Iwouyaa Association of Wayuu Weavers

Ixela, Wayuu from the Apshana clan, is an artisan who with her hands works day by day to preserve the legacy and tradition of her territory. Every piece that she elaborates carries a special process of individual and collective work that makes it unique. Ixela, alongside her two sisters Blanca and Angela, are following the legacy of their late mother, Cecilia Acosta, and many generations of women in their family to continue the legacy of Wayuu culture.

Their mother always worked to maintain the tradition and connection to the land. She used to say that she had learned to weave “the yarn of life” since she was seven years old. Traditionally Wayuu women enter a year of confinement as they begin to menstruate where they learn to become masters of weaving. In this coming-of-age ritual, every Acosta woman learned to perfect weaving hammocks (traditionally called chinchorros), how to use a loom for cloth making, and how to crochet bags (traditionally called mochilas). They also understood the meaning of the kaanás, the designs that depict states of nature or movements. The name Iwouyaa comes from the kaaná that represents the star that marks the arrival of spring.

Beyond weaving, their family leads ethno-tourism projects and 11 schools that serve 1,500 children, teaching them their native language, their ways of thinking, their history, as well as to respect and value their community.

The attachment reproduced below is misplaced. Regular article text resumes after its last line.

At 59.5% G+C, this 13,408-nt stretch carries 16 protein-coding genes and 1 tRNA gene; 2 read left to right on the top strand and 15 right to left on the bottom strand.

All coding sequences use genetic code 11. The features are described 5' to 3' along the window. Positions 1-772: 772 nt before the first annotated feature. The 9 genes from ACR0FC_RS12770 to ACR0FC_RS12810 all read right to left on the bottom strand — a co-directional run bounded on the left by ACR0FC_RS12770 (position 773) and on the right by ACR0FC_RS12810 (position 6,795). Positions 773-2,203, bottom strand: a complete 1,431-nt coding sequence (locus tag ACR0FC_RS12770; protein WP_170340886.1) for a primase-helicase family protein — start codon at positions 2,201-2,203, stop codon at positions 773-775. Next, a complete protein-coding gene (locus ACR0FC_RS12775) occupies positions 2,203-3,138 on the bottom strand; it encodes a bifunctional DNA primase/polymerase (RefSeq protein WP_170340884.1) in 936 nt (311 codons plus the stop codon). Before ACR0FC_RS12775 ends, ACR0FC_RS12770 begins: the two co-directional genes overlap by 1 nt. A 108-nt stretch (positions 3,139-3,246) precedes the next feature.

More About the Wayuu

The Wayuu live in La Guajira, the northeastern coastal tip of Colombia through northwestern Venezuela. They are the most numerous indigenous group in Colombia with over 380,000 members. For generations Wayuu women have practiced weaving, making traditional hammocks for sleeping and bags of all sizes to carry their belongings. The Wayuu are known as the people of the sand, sun, and wind. 
For the Wayuu, the traditional method of crocheting a bag (mochila in Spanish, susu in Wayuunaki) is with one thread. The stitches are tighter and finer allowing for more intricate designs. The process to create a large mochila can take up to a month. The straps are woven and do not stretch. Overall the traditional mochila is lighter than the modern version. 
When you invest in a traditional mochila you are helping to preserve the art of the Wayuu culture. 
Support Iwouyaa today and check out all of these wonderful handmade mochilas by their artisans: